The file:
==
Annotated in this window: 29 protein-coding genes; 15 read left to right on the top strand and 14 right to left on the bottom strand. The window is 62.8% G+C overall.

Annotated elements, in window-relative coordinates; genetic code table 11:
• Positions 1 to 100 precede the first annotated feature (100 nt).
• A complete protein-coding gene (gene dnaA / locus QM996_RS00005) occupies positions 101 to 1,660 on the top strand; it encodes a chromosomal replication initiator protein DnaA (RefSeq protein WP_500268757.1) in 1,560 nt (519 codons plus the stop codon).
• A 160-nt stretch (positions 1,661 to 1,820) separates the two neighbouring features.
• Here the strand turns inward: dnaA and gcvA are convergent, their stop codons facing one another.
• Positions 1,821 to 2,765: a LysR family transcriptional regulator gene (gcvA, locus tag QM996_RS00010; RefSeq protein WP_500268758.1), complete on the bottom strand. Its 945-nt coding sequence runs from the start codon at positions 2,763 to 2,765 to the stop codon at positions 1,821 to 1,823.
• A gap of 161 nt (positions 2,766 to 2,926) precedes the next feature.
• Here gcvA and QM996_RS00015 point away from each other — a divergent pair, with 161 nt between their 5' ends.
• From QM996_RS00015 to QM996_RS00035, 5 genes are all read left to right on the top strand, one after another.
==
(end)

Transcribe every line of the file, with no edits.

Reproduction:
Annotated in this window: 29 protein-coding genes; 15 read left to right on the top strand and 14 right to left on the bottom strand. The window is 62.8% G+C overall.

Annotated elements, in window-relative coordinates; genetic code table 11:
• Positions 1 to 100 precede the first annotated feature (100 nt).
• A complete protein-coding gene (gene dnaA / locus QM996_RS00005) occupies positions 101 to 1,660 on the top strand; it encodes a chromosomal replication initiator protein DnaA (RefSeq protein WP_500268757.1) in 1,560 nt (519 codons plus the stop codon).
• A 160-nt stretch (positions 1,661 to 1,820) separates the two neighbouring features.
• Here the strand turns inward: dnaA and gcvA are convergent, their stop codons facing one another.
• Positions 1,821 to 2,765: a LysR family transcriptional regulator gene (gcvA, locus tag QM996_RS00010; RefSeq protein WP_500268758.1), complete on the bottom strand. Its 945-nt coding sequence runs from the start codon at positions 2,763 to 2,765 to the stop codon at positions 1,821 to 1,823.
• A gap of 161 nt (positions 2,766 to 2,926) precedes the next feature.
• Here gcvA and QM996_RS00015 point away from each other — a divergent pair, with 161 nt between their 5' ends.
• From QM996_RS00015 to QM996_RS00035, 5 genes are all read left to right on the top strand, one after another.